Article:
The range of effects in the Pax2-Cre;Dicer CKO mouse thus demonstrate the importance of small RNAs in inner ear development and cell differentiation. Loss of mid-hindbrain structures and sensory neurons are consistent with effects on proliferation and apoptosis observed in other Dicer CKO models (Davis et al., 2008), and might in part be attributable to loss of natural siRNA functions in Dicer null cells (Kanellopoulou et al., 2005). However, it is interesting to note that the specific depletion of miRNAs in Dgcr8 CKO stem cells reveals similar defects in cell differentiation with little effect on proliferation (Wang et al.,2007), and that a recent model of Dgcr8 CKO in mouse skin is indistinguishable from that of Dicer CKO (Yi et al., 2006; Yi et al., 2009). These studies suggest that the bulk of developmental effects observed in the Pax2-Cre;Dicer CKO inner ear are attributable to the depletion of miRNAs. Ongoing studies seek to examine the post-developmental effects of miRNA depletion on degeneration of sensory epithelia in the ear, as has recently been described for the mouse eye (Damiani et al., 2008).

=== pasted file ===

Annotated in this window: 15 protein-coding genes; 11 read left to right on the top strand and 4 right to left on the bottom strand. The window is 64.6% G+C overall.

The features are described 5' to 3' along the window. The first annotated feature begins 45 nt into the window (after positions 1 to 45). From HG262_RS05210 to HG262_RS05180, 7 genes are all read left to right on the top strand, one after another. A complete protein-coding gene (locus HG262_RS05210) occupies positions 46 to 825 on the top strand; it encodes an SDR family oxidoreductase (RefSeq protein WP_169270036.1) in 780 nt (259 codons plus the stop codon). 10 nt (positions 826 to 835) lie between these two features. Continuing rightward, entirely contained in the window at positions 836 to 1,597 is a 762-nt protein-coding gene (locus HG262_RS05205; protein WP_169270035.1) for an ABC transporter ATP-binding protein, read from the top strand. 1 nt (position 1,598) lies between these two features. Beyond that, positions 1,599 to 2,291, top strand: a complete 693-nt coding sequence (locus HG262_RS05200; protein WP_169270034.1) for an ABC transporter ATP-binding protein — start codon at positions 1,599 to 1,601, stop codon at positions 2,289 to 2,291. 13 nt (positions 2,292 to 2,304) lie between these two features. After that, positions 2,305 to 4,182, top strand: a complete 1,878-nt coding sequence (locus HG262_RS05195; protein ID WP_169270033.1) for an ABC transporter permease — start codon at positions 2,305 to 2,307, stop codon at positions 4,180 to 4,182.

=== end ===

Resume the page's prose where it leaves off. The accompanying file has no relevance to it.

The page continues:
Among the many hundreds of predicted target genes for neurosensory/hair cell miR-183 family members reside several of particular interest to the development of hair cells from prosensory epithelia. The mutual exclusion model for miRNA and target gene expression (Flynt and Lai, 2008) predicts that miRNAs contribute to differentiating cell transitions by targeting genes expressed in precursor cells and/or alternative cell fates. Therefore, it is of interest to note the cadre of genes whose interactions contribute to supporting and hair cell fates that possess putative miR-183, miR-96, and/or miR-182 target sites (Fig. 5). These include genes encoding Sox2, which is required to establish prosensory domains and is downregulated in hair cells (Kiernan et al., 2005); Notch1, which through interactions with its ligands Jagged 2 (Jag2) and delta-like 1 (Dll1) expressed in hair cells is key to establishing supporting cell versus hair cell fate (Lanford et al., 1999; Kiernan et al., 2005; Brooker et al., 2006); other prosensory Notch ligands such as Jag1 (Brooker et al., 2006; Kiernan et al., 2006); and Notch1-regulated factors such as Hes1, which antagonizes the function of Atoh1 in specifying hair cell fate (Zheng et al., 2000; Zine and de Ribaupierre, 2002). Importantly, the 3′ UTR of Sox2 mRNA appears to be a bona fide target of miR-182, which mildly albeit significantly downregulates expression in a reporter assay (Weston and Soukup, unpublished data). Considering the rheostat-like function of miRNAs, the whole of these putative interactions suggest that miR-183 family members serve to reinforce hair cell fate and differentiation through a network of integrated effects.